US

Death row inmate's supporters rally to halt scheduled execution; inmate maintains innocence

  • Don Knight, one of the defense attorneys for Richard Glossip, gestures as he speaks during a news conference in Oklahoma City, Monday, Sept. 14, 2015. Glossip is scheduled to be executed on Wednesday, Sept. 16, 2015, and his defense team is asking for a stay while they search for evidence in the case. (AP Photo/Sue Ogrocki)

    Don Knight, one of the defense attorneys for Richard Glossip, gestures as he speaks during a news conference in Oklahoma City, Monday, Sept. 14, 2015. Glossip is scheduled to be executed on Wednesday, Sept. 16, 2015, and his defense team is asking for a stay while they search for evidence in the case. (AP Photo/Sue Ogrocki)  (The Associated Press)

  • Sister Helen Prejean, a death penalty opponent, speaks during a news conference in Oklahoma City, Monday, Sept. 14, 2015. Looking on at left is Don Knight, one of the defense attorneys for Richard Glossip.  Glossip is scheduled to be executed on Wednesday, Sept. 16, 2015, and his defense team is asking for a stay while they search for evidence in the case. (AP Photo/Sue Ogrocki)

    Sister Helen Prejean, a death penalty opponent, speaks during a news conference in Oklahoma City, Monday, Sept. 14, 2015. Looking on at left is Don Knight, one of the defense attorneys for Richard Glossip. Glossip is scheduled to be executed on Wednesday, Sept. 16, 2015, and his defense team is asking for a stay while they search for evidence in the case. (AP Photo/Sue Ogrocki)  (The Associated Press)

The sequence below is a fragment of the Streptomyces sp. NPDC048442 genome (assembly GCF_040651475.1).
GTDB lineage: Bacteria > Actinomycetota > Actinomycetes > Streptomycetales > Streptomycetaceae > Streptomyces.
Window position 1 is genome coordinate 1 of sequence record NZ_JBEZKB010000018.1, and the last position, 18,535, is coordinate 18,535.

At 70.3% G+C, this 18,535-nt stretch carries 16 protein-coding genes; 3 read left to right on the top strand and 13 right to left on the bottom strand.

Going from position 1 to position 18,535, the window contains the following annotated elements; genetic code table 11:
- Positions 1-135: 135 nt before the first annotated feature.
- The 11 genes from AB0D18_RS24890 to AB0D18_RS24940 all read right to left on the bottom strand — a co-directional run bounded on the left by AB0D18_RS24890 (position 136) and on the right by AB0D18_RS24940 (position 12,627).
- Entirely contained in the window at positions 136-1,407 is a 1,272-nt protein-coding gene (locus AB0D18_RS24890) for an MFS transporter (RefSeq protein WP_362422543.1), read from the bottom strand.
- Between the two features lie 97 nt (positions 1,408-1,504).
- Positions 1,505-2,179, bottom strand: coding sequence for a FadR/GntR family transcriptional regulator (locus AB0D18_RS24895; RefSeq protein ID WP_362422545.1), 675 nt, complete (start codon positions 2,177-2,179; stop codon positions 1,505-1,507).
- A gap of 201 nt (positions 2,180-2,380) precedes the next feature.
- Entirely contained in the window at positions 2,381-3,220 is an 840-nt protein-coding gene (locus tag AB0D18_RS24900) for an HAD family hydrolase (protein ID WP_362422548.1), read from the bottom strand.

• From left, Janie Coverdale, who lost two grandchildren in the Oklahoma City bombing, Nancy Norvell and Kathy Wokaty, a sister of death row inmate Richard Glossip, listen during a news conference in Oklahoma City, Monday, Sept. 14, 2015. Glossip is scheduled to be executed on Wednesday, Sept. 16, 2015, and his defense team is asking for a stay while they search for evidence in the case. (AP Photo/Sue Ogrocki)

    From left, Janie Coverdale, who lost two grandchildren in the Oklahoma City bombing, Nancy Norvell and Kathy Wokaty, a sister of death row inmate Richard Glossip, listen during a news conference in Oklahoma City, Monday, Sept. 14, 2015. Glossip is scheduled to be executed on Wednesday, Sept. 16, 2015, and his defense team is asking for a stay while they search for evidence in the case. (AP Photo/Sue Ogrocki)  (The Associated Press)

A death-row inmate is maintaining his innocence on the eve of his execution in Oklahoma, saying he hasn't given up hope that his lethal injection will be halted.

Richard Glossip spoke to The Associated Press during a brief telephone interview Tuesday form the Oklahoma State Penitentiary. Glossip says he will "hope for the best."

Glossip is scheduled to be executed Wednesday. He was convicted of ordering the beating death of a motel owner in 1997. Glossip says he was framed by the killer, who is serving a life sentence.

Glossip's case has drawn attention from death penalty opponents, and his family and supporters rallied Tuesday at the Oklahoma Capitol. They want Republican Gov. Mary Fallin to issue a 60-day stay. The governor has repeatedly said she wouldn't grant the request.